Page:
Game play has changed very little from the original, and the level cap has remained at 20. Some people wanted this cap to be increased, but the developers wanted the casual gamer to be able to enjoy the game without having to grind to hit uber high levels. The emphasis is on skill not time played. This is undone by the lack of mid level content and they may as well have upped the level cap to 25 or even 30 and let players enjoy some high level development.

Not only does the game bring a new continent and story line, but also we have 2 new classes to play with. These are the Assassin and the Ritualist. The Assassin is a close combat specialist who excels in dealing damage and applying various conditions to its opponents at the expense of armour. The Ritualist is somewhere between a Monk and a Mesmer, able to cast spells and summon various spirits to aid itself the Ritualist is an excellent support character. One point to consider is that these classes can also be used as secondary classes with the originals classes. This opens up a massive amount of new character builds and has significantly changed the effectiveness of existing builds.

One problem I found was that most people wanted to play the new classes, this lead to situations where a party would consist of 5 assassins with no-one else wanting to join the party. Over time this problem will be less apparent as the novelty value of the new classes wears off and people bring through characters from the original classes. Be warned though, you may have some difficulty finding parties if you choose to play as an Assassin or Ritualist.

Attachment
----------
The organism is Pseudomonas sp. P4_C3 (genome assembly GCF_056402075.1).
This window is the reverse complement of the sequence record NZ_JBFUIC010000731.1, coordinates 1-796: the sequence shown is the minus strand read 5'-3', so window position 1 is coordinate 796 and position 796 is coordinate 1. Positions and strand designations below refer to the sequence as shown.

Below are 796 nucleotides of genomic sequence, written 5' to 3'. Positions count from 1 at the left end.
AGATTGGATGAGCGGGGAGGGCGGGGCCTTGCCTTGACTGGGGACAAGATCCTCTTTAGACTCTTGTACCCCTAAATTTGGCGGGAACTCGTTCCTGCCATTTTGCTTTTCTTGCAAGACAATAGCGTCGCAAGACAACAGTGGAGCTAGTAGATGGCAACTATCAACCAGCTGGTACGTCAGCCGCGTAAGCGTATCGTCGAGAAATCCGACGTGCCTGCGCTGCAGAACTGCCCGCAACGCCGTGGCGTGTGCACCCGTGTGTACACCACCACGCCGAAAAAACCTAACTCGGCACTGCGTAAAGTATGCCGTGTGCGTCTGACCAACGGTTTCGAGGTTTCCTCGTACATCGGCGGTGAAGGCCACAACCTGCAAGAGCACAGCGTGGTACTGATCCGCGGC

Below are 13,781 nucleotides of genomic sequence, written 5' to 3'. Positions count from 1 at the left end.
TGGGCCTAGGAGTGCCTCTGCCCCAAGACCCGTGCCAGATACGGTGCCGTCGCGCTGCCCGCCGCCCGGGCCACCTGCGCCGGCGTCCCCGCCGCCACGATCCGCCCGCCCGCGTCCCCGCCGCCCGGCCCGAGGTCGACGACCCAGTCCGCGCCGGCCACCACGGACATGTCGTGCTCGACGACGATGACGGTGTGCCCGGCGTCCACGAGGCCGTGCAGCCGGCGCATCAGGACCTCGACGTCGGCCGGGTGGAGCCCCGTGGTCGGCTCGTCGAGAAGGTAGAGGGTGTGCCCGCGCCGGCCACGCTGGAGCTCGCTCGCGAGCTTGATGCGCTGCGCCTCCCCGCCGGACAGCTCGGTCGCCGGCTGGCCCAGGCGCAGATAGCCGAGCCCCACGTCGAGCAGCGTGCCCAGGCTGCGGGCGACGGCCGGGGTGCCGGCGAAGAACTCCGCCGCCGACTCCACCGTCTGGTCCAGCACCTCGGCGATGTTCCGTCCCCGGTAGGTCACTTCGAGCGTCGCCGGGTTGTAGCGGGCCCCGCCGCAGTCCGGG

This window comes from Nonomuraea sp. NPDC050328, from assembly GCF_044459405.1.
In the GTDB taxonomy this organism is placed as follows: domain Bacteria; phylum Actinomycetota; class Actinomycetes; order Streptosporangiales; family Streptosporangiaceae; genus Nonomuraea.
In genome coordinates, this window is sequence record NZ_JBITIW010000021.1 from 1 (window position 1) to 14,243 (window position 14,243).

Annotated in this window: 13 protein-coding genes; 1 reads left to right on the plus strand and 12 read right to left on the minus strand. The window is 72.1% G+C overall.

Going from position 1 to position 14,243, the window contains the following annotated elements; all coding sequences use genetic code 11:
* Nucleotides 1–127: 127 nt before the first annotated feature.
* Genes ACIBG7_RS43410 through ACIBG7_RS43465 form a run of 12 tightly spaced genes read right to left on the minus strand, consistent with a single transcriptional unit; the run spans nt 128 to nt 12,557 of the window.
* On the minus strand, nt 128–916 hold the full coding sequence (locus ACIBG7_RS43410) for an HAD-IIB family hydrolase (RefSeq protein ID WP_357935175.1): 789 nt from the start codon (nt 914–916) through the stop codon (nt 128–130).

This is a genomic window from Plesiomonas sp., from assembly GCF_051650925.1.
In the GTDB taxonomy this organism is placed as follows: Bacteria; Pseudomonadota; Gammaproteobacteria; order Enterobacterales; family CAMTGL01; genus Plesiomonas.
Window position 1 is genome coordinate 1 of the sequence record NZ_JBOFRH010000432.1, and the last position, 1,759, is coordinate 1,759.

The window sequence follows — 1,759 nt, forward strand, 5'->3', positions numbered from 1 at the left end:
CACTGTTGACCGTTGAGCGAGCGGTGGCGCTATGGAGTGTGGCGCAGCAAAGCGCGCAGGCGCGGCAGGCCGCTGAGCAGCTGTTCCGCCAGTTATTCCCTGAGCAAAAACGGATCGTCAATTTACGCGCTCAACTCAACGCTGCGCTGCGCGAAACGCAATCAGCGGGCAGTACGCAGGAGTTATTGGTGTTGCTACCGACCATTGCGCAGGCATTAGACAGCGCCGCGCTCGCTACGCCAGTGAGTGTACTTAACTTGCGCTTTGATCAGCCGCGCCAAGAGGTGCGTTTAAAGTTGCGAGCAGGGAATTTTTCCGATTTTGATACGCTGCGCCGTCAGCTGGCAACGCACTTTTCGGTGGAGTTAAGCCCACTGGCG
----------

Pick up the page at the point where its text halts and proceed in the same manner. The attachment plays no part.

There are a few changes to the game play. There are additional mission types such as a co-operative mission where there are two groups taking part in the mission who will meet at a specific point. This is a nice idea but can be frustrating where the other team is one player and a group of henchmen. Their failure can scupper the efforts of a well organised team. There are also missions where you are given a score for your efforts with the highest scores being posted on the leader board.

One new addition that has a significant change to the game is the Alliance feature. Guilds will have to ally themselves with one of the games two factions (hence the games name). The two factions fight in PvP areas with the winner taking territory. Whilst neither faction can win outright it is a lot of fun and provides plenty of game time to those that have completed all of the games missions.